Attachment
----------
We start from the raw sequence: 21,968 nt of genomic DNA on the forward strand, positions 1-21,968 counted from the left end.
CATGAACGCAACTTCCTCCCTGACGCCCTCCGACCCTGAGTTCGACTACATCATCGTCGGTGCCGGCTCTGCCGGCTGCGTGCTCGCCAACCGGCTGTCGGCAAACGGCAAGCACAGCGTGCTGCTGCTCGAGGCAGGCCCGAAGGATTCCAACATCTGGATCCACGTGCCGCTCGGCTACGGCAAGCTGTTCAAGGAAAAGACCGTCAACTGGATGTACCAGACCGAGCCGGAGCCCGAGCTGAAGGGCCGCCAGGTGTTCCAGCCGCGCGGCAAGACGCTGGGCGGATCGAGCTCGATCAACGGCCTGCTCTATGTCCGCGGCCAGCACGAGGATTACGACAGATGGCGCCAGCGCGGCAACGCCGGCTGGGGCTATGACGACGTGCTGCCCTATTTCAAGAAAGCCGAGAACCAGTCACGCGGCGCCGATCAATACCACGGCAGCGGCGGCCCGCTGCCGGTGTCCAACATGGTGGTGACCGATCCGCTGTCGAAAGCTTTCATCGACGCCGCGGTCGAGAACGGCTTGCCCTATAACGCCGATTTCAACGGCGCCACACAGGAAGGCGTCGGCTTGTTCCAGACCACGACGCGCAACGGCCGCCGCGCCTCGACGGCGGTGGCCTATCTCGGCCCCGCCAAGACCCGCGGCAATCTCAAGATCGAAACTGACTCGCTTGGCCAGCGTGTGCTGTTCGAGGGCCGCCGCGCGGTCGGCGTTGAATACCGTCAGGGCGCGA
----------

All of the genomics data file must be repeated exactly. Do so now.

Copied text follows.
We start from the raw sequence: 21,968 nt of genomic DNA on the forward strand, positions 1-21,968 counted from the left end.
CATGAACGCAACTTCCTCCCTGACGCCCTCCGACCCTGAGTTCGACTACATCATCGTCGGTGCCGGCTCTGCCGGCTGCGTGCTCGCCAACCGGCTGTCGGCAAACGGCAAGCACAGCGTGCTGCTGCTCGAGGCAGGCCCGAAGGATTCCAACATCTGGATCCACGTGCCGCTCGGCTACGGCAAGCTGTTCAAGGAAAAGACCGTCAACTGGATGTACCAGACCGAGCCGGAGCCCGAGCTGAAGGGCCGCCAGGTGTTCCAGCCGCGCGGCAAGACGCTGGGCGGATCGAGCTCGATCAACGGCCTGCTCTATGTCCGCGGCCAGCACGAGGATTACGACAGATGGCGCCAGCGCGGCAACGCCGGCTGGGGCTATGACGACGTGCTGCCCTATTTCAAGAAAGCCGAGAACCAGTCACGCGGCGCCGATCAATACCACGGCAGCGGCGGCCCGCTGCCGGTGTCCAACATGGTGGTGACCGATCCGCTGTCGAAAGCTTTCATCGACGCCGCGGTCGAGAACGGCTTGCCCTATAACGCCGATTTCAACGGCGCCACACAGGAAGGCGTCGGCTTGTTCCAGACCACGACGCGCAACGGCCGCCGCGCCTCGACGGCGGTGGCCTATCTCGGCCCCGCCAAGACCCGCGGCAATCTCAAGATCGAAACTGACTCGCTTGGCCAGCGTGTGCTGTTCGAGGGCCGCCGCGCGGTCGGCGTTGAATACCGTCAGGGCGCGA